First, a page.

In addition to the intergranular corrosion problem, the standard Hastelloy-N used in the MSRE is not suitable for use in the MSBR because its mechanical properties deteriorate to an unacceptable level when subjected to the higher neutron doses which would occur in the higher power density, longer-life MSBR. The problem is thought to be due mainly to impurities in the metal which are transmuted to helium when exposed to thermal neutrons. The helium is believed to cause a deterioration of mechanical properties by its presence at grain boundaries within the alloy. It would be necessary to develop a modified Hastelloy-N with improved irradiation resistance for the MSBR, and some progress is being made in that direction. It appears at this time that small additions of certain elements, such as titanium, improve the irradiation performance of Hastelloy-N substantially. Development work on modified alloys with improved irradiation resistance is currently under way.

[Some problems with Hastelloy-N were identified during the course of the MSRE. Their sources were identified, and work on fixing the problem is underway. – The problems would be routine for R&D, and fixing them posed no significant challenge. Indeed they were fixed shortly after WASH-1222 was written. – CB]

3 Graphite

Additional developmental effort on two problems is required to produce graphites suitable for MSBR application. The first is associated with irradiation damage to graphite structures which results from fast neutrons. Under high neutron doses, of the order of 10^22 neutrons/cm2, most graphites tend to become dimensionally unstable and gross swelling of the material occurs.

Based on tests of small graphite samples at ORNL, the best commercially available graphites at this time may be usable to about 3 x 10^21 neutrons/cm2, before the core graphite would have to be replaced. This corresponds to roughly a four-year graphite lifetime for the ORNL reference design. While this might be acceptable, there are still uncertainties about the fabrication and performance of large graphite pieces, and additional work would be required before a four-year life could be assured at the higher MSBR power densities now being. considered. In any event, there would be an obvious economic incentive to develop longer-lived graphites for MSBR application since a four-year life for graphite is estimated to represent a fuel cycle cost penalty of about 0.2 mills/kW-hr relative to a system with 30-year graphite life.

The second major problem associated with graphites for MSBR application is the development of a sealing technique which will keep xenon, an undesirable neutron poison, from diffusing into the core graphite where it can capture neutrons to the detriment of breeding performance. While graphite sealing may not be necessary to achieve nuclear breeding in the MSBR, the use of sealed graphite would certainly enhance breeding performance. The economic incentives or penalties of graphite sealing cannot be assessed until a suitable sealing process is developed.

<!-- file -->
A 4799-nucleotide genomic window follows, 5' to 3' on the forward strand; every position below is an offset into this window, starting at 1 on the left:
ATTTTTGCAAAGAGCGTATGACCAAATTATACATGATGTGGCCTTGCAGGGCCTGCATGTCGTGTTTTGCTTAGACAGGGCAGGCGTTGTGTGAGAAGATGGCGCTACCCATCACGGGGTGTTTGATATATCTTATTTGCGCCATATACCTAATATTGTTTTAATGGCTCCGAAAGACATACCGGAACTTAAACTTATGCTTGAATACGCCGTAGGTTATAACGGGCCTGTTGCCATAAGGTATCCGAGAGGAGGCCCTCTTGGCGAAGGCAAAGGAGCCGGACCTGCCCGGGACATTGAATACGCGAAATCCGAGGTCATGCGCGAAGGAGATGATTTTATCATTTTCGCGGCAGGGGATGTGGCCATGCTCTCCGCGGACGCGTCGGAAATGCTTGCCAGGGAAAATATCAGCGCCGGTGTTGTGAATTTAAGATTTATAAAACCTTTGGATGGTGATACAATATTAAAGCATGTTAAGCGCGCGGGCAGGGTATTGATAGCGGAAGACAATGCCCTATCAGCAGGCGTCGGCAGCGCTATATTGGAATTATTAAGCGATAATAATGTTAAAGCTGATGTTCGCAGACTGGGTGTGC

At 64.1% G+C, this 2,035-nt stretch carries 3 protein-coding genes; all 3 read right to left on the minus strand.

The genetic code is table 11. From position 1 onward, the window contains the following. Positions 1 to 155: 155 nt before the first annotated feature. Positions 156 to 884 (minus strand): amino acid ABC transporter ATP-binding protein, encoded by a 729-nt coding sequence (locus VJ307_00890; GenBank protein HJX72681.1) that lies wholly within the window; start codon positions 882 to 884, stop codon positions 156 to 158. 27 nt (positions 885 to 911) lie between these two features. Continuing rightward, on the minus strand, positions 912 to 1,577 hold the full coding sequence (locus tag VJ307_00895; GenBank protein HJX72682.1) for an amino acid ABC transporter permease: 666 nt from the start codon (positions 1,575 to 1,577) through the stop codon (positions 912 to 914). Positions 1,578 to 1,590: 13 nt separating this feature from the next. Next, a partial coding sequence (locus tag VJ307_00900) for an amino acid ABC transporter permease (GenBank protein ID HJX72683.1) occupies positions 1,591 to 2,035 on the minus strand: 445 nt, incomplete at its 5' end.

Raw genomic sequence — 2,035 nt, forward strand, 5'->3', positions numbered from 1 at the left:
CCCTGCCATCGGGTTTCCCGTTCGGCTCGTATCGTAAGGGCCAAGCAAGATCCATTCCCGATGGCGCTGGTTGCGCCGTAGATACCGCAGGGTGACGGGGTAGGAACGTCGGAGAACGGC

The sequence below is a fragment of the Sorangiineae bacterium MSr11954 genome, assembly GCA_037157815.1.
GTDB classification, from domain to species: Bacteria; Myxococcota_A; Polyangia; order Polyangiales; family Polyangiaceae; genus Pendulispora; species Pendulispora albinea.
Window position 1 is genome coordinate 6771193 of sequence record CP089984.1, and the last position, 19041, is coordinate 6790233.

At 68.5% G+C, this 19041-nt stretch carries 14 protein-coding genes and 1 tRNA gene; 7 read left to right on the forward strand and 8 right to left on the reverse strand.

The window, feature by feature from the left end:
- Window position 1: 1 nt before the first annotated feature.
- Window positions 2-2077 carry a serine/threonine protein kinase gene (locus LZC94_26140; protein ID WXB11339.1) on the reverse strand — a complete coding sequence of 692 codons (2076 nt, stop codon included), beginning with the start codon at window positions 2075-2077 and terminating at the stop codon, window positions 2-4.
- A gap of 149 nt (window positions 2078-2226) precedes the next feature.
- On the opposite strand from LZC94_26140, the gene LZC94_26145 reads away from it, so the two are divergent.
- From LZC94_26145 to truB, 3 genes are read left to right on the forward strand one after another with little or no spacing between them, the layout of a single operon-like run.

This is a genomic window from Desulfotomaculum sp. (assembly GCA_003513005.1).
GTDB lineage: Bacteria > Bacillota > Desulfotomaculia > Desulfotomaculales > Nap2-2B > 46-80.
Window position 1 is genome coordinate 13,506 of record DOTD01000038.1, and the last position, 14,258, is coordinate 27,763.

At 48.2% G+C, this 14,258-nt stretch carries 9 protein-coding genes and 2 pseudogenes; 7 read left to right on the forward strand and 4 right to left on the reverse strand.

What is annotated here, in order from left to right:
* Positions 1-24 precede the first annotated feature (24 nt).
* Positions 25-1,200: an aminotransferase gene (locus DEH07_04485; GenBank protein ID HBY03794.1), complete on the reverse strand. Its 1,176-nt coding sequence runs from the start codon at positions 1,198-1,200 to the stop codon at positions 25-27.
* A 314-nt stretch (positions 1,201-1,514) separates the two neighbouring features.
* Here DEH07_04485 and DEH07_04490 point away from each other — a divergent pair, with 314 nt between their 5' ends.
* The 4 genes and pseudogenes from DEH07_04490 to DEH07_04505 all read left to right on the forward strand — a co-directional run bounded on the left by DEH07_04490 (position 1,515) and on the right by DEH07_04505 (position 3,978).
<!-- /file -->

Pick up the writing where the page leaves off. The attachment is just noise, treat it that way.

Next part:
Sealing methods which have been investigated to date include pyrolytic carbon coating and carbon impregnation. Thus far, however, no sealed graphite that has been tested remained sufficiently impermeable to gas at MSBR design irradiation doses, and research and development in this area is continuing.

[Graphite a form of carbon used in pencils can serve as a reactor moderator, as well as a structural material. Most molten salt concepts envision the use of graphite. However, there are some drawbacks to graphite. Under the high and radiation conditions found inside the MSR, graphite is expected to deteriorate. Readers of the discussion forum of Kirk Sorensen’s blog will find extensive discussions of the advantages and disadvantages of graphite, and proposed methods of solving the graphite problem. The use of graphite as a moderator and structural material inside MSRs is not strictly speaking absolutely required, and other approaches have been explored. It is possible to use heavy water as a moderator, and even unmoderated designs are possible. One approach would be to avoid structural uses of graphite, but moderate the reactor with small graphite sphears that float in the fuel salts. The graphite spears could be floated out of the reactor as they aged, and replaced with new spears. The graphite related issues are perhaps the most difficult material concerns, but since it is possible to forgo using graphite entirely, Grphite problems are hardly fatal for molten salt reactor technology. - CB]

4. Other Structural Materials

In addition to the structural materials requirements for the reactor and fuel processing systems proper, there are other components and systems which have special materials requirements. Such components as the primary heat exchangers and steam generators must function while in contact with two, different working fluids.

At the present time, Hastelloy-N is considered to be the most promising material for use in all salt containment systems, including the secondary piping and components. Research to date indicates that sodium fluoroborate and Hastelloy-N are compatible as long as the water content of the fluoroborate is kept low; otherwise, accelerated corrosion can occur. Additional testing would be needed and is underway.

Hastelloy-N has not been adequately evaluated for service under a range of steam conditions and whether it will be a suitable material for use in steam generators is still not known.

[Here WASH-1222 does not point to significant problems, but to a need for more research and testing. That would be normal for a research & development projects. - CB]